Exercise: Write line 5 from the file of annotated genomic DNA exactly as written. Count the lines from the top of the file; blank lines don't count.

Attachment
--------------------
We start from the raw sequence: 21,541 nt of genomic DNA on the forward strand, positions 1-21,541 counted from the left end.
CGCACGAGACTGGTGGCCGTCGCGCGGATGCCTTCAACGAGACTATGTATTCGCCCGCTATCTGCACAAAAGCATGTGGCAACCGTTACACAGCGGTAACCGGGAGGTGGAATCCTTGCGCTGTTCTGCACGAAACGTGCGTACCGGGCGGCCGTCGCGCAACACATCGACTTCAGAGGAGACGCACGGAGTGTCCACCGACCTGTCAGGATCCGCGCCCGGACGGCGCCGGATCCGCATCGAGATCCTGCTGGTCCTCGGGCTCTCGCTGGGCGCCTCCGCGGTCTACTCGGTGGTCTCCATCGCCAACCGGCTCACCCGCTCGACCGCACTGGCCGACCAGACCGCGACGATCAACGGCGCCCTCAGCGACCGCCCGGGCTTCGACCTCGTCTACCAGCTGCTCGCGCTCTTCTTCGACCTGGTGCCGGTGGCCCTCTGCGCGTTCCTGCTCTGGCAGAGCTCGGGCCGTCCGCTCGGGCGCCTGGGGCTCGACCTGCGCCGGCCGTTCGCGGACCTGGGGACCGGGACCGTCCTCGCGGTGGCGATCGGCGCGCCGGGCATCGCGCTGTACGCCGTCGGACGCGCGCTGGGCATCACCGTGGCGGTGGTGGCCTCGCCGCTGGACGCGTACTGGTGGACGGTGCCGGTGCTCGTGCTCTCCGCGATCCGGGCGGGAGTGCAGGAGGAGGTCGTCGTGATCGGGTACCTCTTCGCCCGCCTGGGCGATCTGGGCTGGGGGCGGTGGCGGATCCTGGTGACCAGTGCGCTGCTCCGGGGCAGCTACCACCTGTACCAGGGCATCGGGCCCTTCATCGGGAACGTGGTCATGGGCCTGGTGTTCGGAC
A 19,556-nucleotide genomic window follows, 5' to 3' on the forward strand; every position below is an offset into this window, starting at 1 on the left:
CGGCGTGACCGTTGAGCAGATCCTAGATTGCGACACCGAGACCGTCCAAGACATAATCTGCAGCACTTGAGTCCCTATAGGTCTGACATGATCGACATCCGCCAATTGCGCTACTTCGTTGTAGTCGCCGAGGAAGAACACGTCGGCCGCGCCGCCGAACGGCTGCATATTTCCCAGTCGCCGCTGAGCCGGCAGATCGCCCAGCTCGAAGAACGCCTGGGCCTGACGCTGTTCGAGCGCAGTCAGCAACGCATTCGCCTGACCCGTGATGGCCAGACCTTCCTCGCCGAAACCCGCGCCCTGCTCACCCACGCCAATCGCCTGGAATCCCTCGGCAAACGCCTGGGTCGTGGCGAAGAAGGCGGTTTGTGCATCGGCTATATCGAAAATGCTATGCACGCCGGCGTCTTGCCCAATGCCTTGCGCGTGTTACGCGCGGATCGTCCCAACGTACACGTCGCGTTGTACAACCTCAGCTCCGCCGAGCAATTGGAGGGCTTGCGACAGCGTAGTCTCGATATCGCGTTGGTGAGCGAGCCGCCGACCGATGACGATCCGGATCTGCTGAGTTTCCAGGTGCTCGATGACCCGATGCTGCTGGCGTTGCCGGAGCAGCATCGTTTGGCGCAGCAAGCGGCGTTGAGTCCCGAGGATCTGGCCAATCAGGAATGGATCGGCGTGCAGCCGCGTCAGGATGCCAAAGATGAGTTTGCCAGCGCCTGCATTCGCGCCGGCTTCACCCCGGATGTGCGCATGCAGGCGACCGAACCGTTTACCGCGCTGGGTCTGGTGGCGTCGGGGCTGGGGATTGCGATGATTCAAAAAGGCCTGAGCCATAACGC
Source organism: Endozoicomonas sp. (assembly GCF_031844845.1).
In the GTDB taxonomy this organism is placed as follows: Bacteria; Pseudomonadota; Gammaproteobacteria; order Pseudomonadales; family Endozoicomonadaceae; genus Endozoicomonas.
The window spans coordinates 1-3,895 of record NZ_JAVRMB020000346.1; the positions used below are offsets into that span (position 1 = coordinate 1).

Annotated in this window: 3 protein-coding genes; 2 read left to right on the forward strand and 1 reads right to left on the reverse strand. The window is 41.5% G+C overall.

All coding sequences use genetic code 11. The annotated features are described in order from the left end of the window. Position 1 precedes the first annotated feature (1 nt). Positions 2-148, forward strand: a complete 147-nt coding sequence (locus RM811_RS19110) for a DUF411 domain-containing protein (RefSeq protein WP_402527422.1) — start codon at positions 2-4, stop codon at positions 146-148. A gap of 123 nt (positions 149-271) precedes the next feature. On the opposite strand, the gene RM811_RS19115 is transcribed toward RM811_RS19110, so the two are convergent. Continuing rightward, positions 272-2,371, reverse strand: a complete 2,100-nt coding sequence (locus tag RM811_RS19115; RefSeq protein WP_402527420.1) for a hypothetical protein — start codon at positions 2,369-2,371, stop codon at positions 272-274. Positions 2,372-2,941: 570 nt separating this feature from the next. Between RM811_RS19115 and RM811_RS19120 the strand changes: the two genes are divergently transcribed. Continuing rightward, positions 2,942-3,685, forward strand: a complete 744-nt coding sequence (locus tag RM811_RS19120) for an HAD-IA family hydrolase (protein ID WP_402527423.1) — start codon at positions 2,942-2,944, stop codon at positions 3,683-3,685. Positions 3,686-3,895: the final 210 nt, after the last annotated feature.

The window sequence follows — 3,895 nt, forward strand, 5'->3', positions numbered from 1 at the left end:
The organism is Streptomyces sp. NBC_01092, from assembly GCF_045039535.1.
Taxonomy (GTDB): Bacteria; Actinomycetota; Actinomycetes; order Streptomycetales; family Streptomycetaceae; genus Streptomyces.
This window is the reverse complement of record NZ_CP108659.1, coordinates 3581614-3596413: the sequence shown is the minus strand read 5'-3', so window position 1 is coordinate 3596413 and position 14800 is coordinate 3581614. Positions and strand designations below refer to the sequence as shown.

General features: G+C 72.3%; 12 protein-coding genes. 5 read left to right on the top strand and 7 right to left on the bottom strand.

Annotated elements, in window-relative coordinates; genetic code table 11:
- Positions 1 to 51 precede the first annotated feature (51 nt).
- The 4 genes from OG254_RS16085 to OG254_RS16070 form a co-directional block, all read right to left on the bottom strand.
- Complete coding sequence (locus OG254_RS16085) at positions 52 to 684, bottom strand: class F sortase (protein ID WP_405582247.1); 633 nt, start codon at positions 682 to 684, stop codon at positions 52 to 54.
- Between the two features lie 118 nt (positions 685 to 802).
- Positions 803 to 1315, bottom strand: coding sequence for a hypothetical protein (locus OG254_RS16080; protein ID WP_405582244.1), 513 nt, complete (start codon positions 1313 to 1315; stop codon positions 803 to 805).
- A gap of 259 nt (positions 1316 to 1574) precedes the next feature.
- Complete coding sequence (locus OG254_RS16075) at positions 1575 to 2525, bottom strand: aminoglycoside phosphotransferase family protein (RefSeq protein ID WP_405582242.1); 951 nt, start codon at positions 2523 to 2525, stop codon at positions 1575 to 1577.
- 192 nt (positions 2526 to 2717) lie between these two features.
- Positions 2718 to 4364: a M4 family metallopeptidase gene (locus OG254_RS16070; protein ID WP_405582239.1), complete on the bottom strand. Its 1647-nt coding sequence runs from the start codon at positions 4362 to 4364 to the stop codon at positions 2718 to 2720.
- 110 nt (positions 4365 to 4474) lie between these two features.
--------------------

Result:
Source organism: Endozoicomonas sp. (assembly GCF_031844845.1).